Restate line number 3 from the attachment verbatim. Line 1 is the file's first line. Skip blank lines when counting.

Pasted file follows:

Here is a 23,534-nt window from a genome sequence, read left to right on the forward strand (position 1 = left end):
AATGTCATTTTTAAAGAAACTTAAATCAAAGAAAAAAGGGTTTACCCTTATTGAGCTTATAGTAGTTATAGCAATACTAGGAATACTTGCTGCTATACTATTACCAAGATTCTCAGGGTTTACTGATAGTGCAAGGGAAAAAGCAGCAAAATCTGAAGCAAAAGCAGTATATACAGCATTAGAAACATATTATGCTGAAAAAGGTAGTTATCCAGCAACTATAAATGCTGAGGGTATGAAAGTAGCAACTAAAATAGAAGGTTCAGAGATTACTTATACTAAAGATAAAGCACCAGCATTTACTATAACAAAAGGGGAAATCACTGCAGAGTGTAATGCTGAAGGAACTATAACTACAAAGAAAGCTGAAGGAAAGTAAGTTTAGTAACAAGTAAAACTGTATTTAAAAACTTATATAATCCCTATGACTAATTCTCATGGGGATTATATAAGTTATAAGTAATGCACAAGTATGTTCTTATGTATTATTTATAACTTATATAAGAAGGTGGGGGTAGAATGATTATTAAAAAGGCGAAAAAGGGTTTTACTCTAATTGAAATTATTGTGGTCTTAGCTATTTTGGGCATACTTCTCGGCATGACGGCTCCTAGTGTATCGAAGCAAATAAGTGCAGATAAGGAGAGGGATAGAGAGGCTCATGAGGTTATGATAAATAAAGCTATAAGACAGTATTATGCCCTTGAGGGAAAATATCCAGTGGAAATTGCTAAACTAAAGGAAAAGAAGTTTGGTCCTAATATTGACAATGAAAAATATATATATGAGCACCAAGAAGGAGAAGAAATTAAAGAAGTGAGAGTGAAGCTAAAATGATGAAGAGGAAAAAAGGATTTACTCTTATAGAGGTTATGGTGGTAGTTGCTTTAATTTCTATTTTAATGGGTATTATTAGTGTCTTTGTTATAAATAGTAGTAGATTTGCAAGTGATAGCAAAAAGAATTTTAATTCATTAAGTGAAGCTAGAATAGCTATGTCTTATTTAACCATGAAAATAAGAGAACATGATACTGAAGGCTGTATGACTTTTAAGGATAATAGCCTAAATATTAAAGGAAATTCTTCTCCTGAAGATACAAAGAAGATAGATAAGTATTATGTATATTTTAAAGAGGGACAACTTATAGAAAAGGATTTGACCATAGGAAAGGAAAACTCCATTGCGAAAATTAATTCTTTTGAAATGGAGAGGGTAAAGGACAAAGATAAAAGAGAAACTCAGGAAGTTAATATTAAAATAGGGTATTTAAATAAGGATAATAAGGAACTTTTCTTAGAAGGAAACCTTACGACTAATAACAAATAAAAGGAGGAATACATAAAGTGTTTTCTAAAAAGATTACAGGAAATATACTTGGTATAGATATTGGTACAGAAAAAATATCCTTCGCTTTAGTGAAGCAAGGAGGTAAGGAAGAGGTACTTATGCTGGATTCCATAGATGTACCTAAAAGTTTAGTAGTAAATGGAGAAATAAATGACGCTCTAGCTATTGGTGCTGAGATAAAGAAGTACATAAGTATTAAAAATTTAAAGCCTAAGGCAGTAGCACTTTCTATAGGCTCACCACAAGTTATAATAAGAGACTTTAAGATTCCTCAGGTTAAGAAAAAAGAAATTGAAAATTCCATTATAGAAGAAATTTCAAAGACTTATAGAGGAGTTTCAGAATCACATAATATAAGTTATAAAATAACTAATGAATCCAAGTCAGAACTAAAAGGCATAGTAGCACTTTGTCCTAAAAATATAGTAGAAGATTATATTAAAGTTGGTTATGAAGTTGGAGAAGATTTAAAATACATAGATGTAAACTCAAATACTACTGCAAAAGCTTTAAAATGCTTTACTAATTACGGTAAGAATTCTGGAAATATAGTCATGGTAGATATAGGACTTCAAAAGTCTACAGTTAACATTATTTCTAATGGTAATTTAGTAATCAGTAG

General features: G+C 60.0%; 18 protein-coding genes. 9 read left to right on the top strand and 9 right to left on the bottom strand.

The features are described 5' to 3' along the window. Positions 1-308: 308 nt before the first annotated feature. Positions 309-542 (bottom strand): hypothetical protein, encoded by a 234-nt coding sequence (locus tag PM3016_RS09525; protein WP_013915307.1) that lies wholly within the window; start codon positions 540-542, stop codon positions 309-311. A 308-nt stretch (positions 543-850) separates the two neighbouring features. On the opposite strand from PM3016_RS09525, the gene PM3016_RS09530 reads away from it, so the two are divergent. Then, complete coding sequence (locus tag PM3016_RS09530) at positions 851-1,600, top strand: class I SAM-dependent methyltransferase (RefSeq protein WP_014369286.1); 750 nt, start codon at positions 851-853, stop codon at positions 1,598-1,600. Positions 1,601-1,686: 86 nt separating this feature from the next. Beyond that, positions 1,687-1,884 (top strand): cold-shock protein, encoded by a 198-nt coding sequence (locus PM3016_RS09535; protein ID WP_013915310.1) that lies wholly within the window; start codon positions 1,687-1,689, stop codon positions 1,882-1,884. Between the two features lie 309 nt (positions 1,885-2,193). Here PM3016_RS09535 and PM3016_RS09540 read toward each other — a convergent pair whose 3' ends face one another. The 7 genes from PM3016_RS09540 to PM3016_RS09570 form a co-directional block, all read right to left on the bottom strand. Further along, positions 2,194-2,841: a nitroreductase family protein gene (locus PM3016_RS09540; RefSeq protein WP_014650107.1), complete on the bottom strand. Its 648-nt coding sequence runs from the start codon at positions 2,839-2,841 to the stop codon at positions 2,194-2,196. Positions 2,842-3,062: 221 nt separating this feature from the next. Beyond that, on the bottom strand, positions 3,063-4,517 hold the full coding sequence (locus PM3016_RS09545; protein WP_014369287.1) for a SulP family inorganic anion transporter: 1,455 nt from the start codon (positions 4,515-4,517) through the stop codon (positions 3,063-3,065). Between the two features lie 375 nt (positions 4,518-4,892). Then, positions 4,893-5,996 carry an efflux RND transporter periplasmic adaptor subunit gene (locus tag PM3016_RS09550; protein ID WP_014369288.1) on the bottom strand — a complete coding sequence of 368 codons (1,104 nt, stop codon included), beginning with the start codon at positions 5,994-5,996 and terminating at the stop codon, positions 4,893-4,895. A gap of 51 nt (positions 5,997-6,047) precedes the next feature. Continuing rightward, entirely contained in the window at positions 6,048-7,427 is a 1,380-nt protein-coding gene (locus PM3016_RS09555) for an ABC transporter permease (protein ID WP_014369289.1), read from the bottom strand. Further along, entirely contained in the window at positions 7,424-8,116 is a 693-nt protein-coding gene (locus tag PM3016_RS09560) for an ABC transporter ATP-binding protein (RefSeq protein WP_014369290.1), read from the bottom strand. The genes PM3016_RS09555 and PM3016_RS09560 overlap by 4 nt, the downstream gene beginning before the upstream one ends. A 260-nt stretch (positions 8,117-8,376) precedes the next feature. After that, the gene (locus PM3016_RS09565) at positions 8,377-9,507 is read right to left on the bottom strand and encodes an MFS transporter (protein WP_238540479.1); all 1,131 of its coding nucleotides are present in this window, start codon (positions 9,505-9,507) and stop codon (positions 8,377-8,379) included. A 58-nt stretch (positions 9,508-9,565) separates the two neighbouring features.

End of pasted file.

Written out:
General features: G+C 60.0%; 18 protein-coding genes. 9 read left to right on the top strand and 9 right to left on the bottom strand.